Domestic Violence Charges are Taken Very Seriously in Texas

Domestic Violence Charges are Taken Very Seriously in Texas

Domestic violence charges are taken very seriously in the State of Texas. If allegations are not handled properly by a qualified attorney, you may face life-long consequences. Here are some guidelines to help you if you face such charges.

First, it is important to know the law in Texas. There are three general ways in which someone can be accused of domestic violence:

(1) intentionally, knowingly or recklessly causing bodily injury to another, including the person’s spouse; or

(2) intentionally or knowingly threatens another with imminent bodily injury, including the person’s spouse, or

(3) intentionally or knowingly causes physical contact with another when the person knows or should reasonably believe that the other will regard the contact as offensive or provocative.

The “person” who is the victim must be considered a member of your family or household. This definition is broad, and can include:

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  • a current or former spouse
  • a child of a current or former spouse
  • a person with whom the offender has a child or children
  • a foster child or foster parent of the offender
  • a family member of the offender by blood, marriage, or adoption
  • someone with whom the offender lives, and
  • a person with whom the offender has or had an ongoing dating or romantic relationship.

Domestic Violence Carries Serious Penalties

The three types of injury listed above, if it alleged to be against a member of your family or household, are all considered a class A misdemeanors—punishable by up to one (1) year in jail or a $4,000 fine.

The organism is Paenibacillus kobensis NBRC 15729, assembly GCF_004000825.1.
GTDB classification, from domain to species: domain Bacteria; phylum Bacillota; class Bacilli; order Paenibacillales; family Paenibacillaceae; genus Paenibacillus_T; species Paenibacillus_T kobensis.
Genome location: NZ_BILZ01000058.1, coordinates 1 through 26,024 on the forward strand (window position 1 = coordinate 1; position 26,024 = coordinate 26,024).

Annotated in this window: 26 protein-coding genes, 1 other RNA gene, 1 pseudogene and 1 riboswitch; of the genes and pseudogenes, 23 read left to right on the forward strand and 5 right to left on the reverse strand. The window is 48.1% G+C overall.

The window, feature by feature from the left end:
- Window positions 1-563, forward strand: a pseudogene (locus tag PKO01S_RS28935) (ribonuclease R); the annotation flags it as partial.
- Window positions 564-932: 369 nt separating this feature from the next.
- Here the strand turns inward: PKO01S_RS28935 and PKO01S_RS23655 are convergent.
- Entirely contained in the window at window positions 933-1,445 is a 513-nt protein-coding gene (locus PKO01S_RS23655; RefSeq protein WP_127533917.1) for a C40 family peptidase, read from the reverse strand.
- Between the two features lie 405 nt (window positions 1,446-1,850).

However, if you are charged with this crime after being previously convicted, you may be accused of a third-degree felony offense— punishable by 2 to 10 years in prison and up to a $10,000 fine.  This is also the case if it is the first offense and “choking” is alleged—intentionally, knowingly, or recklessly impeding the normal breathing or circulation of the blood of the person by applying pressure to the person’s throat or neck or by blocking the person’s nose or mouth. If a choking allegation accompanies a second offense, then you may be charged with a second-degree felony offense, which is punishable by 2 to 20 years in prison and up to a $10,000 fine.

As you can see, these charges can become very serious very quickly. However, the most concerning thing for Texas residents should be how easy it is to be charged with a family violence crime. During a domestic confrontation, an accusation of any bodily injury or offensive contact  (or threat thereof) to the authorities can and likely will result in an arrest. No other corroborating evidence is needed other than one party accusing another party of such an act. Many law enforcement agencies have very strict policies on domestic violence cases, which may boil down to a verbal allegation mandating an arrest.

Once you’re arrested, and before any evidence is before a court of law, there may be many restrictions placed on your everyday life. Namely, a “no contact order”—or protective order— with the alleged victim. This means that, if the accuser is your spouse, you will need to find temporary living arrangements and may have restricted access to any children you share. Even if the claims lack merit, a charge of assault family violence will trigger such conditions. These inconveniences may be compounded if the court finds that you violate its order. An individual can be charged with violating the terms of their protective order if they knowingly or intentionally violate the terms of a protective order issued against them. This offense is punishable as a class A misdemeanor or a felony of the third degree—depending on the original charge.

You Need a Qualified Attorney

Knowing all this, it is imperative to find a qualified attorney that has handled these cases before. From the original alleged facts, the character and veracity of the accuser, your background as the accused, to the nature of the court, charges, and prosecutors handling your case, you’ll need a defense attorney representing you know knows all the possible variables. If not handled properly, a charge that may start as baseless could affect the rest of your life.

The attorneys and staff at Scheiner Law Group have seen countless cases of domestic violence. We’ve represented both men and women in these cases and know what it takes to get the desired outcome. If you are faced with such a charge or fear that you may soon face a charge, please contact us. We’re here to help.